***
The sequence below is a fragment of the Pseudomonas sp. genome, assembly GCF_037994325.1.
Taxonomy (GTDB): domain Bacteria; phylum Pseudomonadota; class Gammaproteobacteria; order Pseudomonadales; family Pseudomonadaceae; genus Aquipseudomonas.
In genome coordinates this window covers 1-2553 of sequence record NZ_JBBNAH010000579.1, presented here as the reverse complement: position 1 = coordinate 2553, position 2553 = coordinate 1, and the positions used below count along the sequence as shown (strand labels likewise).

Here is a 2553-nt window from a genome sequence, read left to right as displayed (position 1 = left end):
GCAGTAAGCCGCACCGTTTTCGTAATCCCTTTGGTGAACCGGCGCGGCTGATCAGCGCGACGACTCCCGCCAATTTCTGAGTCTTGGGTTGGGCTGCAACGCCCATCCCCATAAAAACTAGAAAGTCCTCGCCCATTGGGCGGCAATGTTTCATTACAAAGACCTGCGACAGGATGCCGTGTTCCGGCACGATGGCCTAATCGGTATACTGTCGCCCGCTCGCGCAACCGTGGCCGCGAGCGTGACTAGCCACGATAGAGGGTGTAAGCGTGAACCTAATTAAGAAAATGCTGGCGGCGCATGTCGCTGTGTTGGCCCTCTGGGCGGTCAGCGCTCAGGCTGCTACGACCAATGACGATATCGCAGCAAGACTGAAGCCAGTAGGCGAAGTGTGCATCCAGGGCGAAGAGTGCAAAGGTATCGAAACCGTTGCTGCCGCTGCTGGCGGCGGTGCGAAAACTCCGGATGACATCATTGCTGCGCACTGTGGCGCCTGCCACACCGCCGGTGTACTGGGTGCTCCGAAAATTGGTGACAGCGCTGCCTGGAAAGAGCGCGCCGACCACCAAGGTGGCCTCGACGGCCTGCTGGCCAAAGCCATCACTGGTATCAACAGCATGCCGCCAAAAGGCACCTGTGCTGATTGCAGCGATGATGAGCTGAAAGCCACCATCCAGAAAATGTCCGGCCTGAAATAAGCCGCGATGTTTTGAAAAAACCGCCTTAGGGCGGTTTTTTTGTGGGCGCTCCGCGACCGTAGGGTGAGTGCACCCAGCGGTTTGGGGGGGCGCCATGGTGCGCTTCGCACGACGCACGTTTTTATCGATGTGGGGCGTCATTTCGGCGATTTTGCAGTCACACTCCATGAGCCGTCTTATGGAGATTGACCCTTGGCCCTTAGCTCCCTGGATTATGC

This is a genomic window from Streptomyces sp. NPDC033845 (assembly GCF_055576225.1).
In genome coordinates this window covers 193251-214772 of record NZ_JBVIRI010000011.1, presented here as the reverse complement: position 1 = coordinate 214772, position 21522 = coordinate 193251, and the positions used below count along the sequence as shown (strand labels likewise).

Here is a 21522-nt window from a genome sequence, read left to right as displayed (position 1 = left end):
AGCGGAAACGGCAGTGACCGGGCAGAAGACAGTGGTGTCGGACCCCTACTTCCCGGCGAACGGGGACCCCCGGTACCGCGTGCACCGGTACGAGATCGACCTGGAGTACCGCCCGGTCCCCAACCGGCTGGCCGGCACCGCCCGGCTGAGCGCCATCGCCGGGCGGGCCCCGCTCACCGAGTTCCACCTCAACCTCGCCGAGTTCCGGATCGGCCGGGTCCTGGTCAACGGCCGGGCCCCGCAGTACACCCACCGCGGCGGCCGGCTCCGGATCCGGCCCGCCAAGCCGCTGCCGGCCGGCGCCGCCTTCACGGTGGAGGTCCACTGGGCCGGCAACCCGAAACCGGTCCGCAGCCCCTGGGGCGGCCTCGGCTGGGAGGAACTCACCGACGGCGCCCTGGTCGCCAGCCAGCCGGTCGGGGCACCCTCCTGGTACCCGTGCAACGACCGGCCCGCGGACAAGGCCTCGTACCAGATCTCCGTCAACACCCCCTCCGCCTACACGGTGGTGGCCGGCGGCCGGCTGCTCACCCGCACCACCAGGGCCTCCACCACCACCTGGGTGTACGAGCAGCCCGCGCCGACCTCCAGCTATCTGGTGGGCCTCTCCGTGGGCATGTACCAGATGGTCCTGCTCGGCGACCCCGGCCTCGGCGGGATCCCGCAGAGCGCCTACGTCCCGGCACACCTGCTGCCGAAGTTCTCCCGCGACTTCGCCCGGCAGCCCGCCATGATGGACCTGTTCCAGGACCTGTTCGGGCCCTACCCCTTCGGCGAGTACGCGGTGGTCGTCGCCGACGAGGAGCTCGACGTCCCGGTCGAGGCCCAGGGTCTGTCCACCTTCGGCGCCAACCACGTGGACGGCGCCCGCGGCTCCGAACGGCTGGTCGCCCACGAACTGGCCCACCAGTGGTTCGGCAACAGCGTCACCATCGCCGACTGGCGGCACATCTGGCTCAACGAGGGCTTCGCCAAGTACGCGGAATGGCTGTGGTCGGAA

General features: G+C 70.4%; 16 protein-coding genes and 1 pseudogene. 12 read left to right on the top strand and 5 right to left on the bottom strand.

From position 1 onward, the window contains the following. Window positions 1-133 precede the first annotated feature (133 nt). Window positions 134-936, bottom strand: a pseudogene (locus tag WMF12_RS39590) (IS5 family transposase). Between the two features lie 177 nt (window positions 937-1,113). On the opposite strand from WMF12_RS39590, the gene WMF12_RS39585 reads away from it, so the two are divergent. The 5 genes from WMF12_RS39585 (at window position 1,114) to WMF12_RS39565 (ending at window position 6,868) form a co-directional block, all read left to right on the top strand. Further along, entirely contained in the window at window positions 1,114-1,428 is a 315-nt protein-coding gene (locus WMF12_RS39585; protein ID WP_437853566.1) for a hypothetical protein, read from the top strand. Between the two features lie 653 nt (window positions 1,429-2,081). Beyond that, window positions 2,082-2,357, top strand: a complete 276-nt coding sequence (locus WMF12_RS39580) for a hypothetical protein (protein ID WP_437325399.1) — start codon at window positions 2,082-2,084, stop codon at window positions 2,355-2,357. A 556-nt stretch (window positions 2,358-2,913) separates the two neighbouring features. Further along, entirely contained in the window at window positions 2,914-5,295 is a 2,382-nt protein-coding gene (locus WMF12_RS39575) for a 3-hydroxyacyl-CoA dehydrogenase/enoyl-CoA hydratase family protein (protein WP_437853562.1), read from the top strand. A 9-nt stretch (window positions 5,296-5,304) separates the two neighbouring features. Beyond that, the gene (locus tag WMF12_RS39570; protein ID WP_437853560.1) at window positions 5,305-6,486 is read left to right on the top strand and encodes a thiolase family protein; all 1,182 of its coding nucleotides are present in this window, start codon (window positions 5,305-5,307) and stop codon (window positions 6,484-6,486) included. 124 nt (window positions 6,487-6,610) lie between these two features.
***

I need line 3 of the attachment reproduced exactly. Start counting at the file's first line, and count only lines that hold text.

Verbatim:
In genome coordinates this window covers 1-2553 of sequence record NZ_JBBNAH010000579.1, presented here as the reverse complement: position 1 = coordinate 2553, position 2553 = coordinate 1, and the positions used below count along the sequence as shown (strand labels likewise).